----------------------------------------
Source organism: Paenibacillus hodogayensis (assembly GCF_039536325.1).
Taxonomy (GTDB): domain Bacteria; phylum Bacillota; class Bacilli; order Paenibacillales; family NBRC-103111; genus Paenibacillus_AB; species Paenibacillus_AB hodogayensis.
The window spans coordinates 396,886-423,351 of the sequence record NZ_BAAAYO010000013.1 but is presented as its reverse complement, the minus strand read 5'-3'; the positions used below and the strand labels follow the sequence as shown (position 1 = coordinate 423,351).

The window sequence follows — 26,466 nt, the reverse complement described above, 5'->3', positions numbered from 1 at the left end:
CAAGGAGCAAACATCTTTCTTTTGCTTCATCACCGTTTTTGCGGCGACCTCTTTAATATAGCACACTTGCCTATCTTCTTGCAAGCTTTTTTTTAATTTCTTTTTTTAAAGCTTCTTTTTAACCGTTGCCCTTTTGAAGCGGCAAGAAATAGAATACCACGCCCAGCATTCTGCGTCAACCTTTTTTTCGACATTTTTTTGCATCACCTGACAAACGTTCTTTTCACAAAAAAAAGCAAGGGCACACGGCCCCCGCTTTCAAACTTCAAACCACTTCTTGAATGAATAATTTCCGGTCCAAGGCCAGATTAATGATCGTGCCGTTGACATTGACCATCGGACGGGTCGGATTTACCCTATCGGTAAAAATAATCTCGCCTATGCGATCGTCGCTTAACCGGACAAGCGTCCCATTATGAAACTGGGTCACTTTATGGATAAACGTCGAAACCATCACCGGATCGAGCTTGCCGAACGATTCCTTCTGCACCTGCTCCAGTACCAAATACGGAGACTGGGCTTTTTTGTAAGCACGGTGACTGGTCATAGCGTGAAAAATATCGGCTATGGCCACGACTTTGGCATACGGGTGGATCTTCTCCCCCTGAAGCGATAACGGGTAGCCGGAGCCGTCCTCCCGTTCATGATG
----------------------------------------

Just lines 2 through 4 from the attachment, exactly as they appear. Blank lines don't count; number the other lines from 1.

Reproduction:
Taxonomy (GTDB): domain Bacteria; phylum Bacillota; class Bacilli; order Paenibacillales; family NBRC-103111; genus Paenibacillus_AB; species Paenibacillus_AB hodogayensis.
The window spans coordinates 396,886-423,351 of the sequence record NZ_BAAAYO010000013.1 but is presented as its reverse complement, the minus strand read 5'-3'; the positions used below and the strand labels follow the sequence as shown (position 1 = coordinate 423,351).

The window sequence follows — 26,466 nt, the reverse complement described above, 5'->3', positions numbered from 1 at the left end: